The author provides a partial list of string figure names which he recently found among Deacon's field notes at the Royal Anthropological Institute in London, and provides instructions for performing one New Hebrides string trick. American Navy Captain David Porter visited Nukuhiva in the Marquesas Islands in the years , where he saws young girls making intricate string figures. His description of the event was published in , but was not known to ISFA members until The author quotes the full passage.

    This article illustrates a few of the possibilities, and indicates where more information can be found. We define a Variant Generator as a set of instructions that will generate all the variants of a given opening. Openings F, N and X are then introduced, and Variant Generators are provided for the 24, 24 and 78 variants of these openings. A system of notation is introduced for identifying all these variants. Noble, Inverness, Scotland pages - The history of string figure recording owes a great debt to the Rivers and Haddon step by step recording process, and yet the very precision of description can lead to misunderstandings.

    String figures are best understood as a flow of movement that has been internalized and memorized involving the entire upper body. Most usually they evolve as a series of meshwork forms extended between the hands, and spread out by the fingers. In any particular culture the string figure repertoire appears to become relatively fixed when a number of figures have been developed, named and repeatedly taught. By specifically paying attention to the body movements in the making process, a greater understanding of the elements involved in string figure formation is gained.

    Recent developments suggest that many more figures await discovery. The construction of these figures is described. The film shows 23 different string figures and tricks. The present paper presents transcriptions of the construction of these figures, along with a short introduction and comparative notes. Only two of the figures have not been encountered among the Inuit before.

    The construction of several of the figures shows small peculiarities. In or a small group of immigrants from Canadian Baffin Island arrived in the region. It is likely that they influenced the local string figure tradition, but the collection of string figures presented here shows only a few traces of such an influence. Some Harvaqtuurmiut String Figures, as made by Tatanniq in by Stephan Claassen, Best, Netherlands pages - Eleven different string figures are presented as they were made in by Tatanniq, a Harvaqtuurmiut Inuit, and filmed by Eugene Arima.

    Comparative remarks follow each figure. One figure Baker Lake 8 is probably presented here for the first time. The construction method for another figure Baker Lake 10 has been recorded previously. The collection contributes to our still limited knowledge of the string figure tradition of the cultural groups collectively known as Caribou Inuit. Some String Figures from Vanuatu by A. Bernard Deacon , and Mark Sherman, Pasadena, California pages - To date, substantial collections of string figures from all island groups in Melanesia have been published, except for the New Hebrides group Vanuatu.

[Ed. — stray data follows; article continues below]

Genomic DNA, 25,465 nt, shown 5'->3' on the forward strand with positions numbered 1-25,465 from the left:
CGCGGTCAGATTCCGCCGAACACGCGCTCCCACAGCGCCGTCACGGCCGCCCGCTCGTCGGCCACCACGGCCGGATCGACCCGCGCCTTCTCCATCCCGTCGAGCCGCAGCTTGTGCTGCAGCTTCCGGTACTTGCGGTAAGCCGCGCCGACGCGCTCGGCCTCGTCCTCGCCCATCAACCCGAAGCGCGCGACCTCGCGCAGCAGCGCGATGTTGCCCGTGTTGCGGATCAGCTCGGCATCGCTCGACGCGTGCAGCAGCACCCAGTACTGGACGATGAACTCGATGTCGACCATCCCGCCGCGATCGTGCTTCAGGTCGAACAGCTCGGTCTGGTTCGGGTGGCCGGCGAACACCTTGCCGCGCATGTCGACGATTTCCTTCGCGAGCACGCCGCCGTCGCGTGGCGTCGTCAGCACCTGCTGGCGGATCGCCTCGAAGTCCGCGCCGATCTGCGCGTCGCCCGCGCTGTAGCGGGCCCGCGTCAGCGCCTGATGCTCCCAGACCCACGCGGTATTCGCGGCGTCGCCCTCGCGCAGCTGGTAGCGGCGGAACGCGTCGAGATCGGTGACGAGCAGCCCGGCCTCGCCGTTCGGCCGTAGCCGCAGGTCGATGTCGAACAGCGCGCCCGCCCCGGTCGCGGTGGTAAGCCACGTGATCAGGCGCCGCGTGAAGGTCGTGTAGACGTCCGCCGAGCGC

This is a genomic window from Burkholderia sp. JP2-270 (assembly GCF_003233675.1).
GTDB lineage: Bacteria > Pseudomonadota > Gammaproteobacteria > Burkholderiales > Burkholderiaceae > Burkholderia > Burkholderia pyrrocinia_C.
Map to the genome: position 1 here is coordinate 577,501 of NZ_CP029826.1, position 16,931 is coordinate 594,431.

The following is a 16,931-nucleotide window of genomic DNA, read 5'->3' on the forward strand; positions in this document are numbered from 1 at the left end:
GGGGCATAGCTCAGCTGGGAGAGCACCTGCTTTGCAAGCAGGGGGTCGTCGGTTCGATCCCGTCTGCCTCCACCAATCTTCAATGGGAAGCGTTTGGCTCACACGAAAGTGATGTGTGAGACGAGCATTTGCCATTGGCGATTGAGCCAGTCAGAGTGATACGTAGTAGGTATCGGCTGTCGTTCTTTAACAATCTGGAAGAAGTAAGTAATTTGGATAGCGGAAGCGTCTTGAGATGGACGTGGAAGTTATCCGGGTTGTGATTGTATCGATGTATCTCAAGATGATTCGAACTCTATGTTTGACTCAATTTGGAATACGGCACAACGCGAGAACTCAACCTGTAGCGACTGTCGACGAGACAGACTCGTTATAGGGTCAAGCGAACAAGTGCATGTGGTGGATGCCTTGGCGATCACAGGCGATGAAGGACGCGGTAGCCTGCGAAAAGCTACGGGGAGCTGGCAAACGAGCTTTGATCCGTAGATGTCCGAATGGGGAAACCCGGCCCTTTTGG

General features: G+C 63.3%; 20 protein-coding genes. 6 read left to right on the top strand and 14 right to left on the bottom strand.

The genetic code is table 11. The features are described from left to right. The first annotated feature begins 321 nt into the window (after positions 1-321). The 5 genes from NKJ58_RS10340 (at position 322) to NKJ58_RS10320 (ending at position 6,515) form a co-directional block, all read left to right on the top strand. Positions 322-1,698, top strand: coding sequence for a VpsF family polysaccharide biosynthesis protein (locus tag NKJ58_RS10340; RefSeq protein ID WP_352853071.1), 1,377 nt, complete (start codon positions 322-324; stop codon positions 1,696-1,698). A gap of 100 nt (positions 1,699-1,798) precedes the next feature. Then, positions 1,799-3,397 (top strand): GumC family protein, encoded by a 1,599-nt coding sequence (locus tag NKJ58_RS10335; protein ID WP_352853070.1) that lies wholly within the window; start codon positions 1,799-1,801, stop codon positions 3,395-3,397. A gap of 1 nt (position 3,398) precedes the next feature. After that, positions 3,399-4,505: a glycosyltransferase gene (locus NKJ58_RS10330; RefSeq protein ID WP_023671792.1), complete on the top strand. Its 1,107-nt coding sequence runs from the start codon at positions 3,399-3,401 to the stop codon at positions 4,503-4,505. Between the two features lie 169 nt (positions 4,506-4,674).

In , the Bishop Museum published instructions for making ten figures collected by Dickey from New Hebrides immigrants living on the Hawaiian island of Kauai, but almost nothing else has appeared since then, even though at least four scholars have subsequently collected string figures in Vanuatu. Cambridge anthropology student A. Bernard Deacon learned string figures while doing field work in the New Hebrides in , but his string figure field notes were never published and attempts to locate them in publicly accessible archives have been unsuccessful. Recently, however, it was learned that the notes have been in private hands for many years.

    The notes include instructions for making thirty-two string figures learned from informants from four islands, namely, Santo, Ambrym, Malekula, and Tanna and are published here, as originally written in Rivers and Haddon nomenclature, for the first time. In a second section of this article the editor provides corrected instructions rewritten in standard ISFA nomenclature, as well as photographs of the final designs extended on the hands. A partial distribution analysis is also included. Text by John Cohen and Terry Winters.

    On Cats and Sailors: Where is the Cradle? As a practitioner of both art forms, the author explains how imagination plays a key role in the interpretation of both string figure designs and haiku poetry. The price includes media mail postage within the US. For shipping costs outside the US please inquire.